Take any natural number \(n\). If \(n\) is even, divide it by \(2\) to get \(n / 2\). If \(n\) is odd, multiply it by \(3\) and add \(1\) to obtain \(3n + 1\). Repeat the process indefinitely. The problem is to prove that no matter what number you start with, you will always eventually reach \(1\).

Don't be fooled by the simplicity of this problem, great mathematicians like Erdős had great trouble proving it. The latter even said: "Mathematics may not be ready for such problems."

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## Comments

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TopNewestWhen do you predict that the Collatz conjecture will be solved? @Sharky Kesa @Daniel Liu @Daniel Chiu @Trevor B.

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Possibly in the next decade given the number of young mathematicians rising up and are being seen on Brilliant.

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I also thought this ....one day....Thanks for posting it

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The Collatz Conjecture? or The Ulam's Conjecture?

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It's commonly named after Collatz name but it is also named Ulam's conjecture because he used to talk about it in the lectures he gave.

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I did not understand what were you saying about odd numbers. Even one is true but can you explain me the odd process ?

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\(C(5) = 16, C(16) = 8, C(8) = 4, C(4) = 2, C(2) = 1\). And thus the operation ends.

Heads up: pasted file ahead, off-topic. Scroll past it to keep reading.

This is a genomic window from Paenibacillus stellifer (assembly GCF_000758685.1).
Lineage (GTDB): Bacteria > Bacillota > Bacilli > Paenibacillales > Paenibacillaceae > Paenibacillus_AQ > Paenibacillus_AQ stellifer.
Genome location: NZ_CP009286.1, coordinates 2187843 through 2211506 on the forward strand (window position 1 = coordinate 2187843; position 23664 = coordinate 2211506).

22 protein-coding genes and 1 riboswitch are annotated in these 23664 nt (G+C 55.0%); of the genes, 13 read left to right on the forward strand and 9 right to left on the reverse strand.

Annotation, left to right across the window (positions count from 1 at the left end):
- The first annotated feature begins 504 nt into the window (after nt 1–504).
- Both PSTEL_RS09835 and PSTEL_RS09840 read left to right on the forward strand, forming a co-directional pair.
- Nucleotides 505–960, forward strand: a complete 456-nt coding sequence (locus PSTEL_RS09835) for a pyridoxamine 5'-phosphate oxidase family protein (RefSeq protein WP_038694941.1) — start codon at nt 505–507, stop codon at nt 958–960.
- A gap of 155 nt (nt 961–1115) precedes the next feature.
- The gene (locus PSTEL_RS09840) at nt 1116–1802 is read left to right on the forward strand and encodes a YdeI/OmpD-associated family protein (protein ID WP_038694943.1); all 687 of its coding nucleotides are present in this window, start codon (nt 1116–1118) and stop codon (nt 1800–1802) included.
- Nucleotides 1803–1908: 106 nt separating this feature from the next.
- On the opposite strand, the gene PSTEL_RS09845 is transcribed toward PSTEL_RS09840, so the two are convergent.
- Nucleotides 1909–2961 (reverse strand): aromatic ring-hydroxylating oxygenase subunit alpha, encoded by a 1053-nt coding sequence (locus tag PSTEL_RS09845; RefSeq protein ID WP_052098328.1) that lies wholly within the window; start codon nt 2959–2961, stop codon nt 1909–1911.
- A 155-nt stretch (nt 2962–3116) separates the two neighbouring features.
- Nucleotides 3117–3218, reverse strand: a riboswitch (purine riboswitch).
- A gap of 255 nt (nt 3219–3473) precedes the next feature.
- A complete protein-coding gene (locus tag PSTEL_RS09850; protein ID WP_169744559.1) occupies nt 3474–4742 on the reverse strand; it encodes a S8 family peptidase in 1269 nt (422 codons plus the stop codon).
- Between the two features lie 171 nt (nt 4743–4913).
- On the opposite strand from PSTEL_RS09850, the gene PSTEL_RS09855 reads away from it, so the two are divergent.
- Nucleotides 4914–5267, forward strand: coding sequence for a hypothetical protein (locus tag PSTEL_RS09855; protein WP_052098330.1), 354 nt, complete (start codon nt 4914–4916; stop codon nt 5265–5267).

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couldn't we just consider it true until proven wrong? =)

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That wouldn't be helpful in any way.

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Yep, just taking the lazy way out.

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Le problème de Syracuse ;)

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Wouldn't it be correct if I say it will also reach every time reach 2 .

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No. If you start on 2 itself, then you will have to carry out the operation n/2 anyway. You have to COMPLETE the sequence and hence end with 1.

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But by starting with 2 , 2 comes in our sequence. How will you write the sequence - only 1 or 2 , 1. Consider the following example - We take n = 5 .Then how would you write the sequence like this - 5 , 16 , 8 , 4 , 2 , 1 or simply ignoring 5, by - 16, 8 , 4 , 2 , 1. Of course first one 's correct so we could never ever find a sequence except n = 1 in which two does not come.

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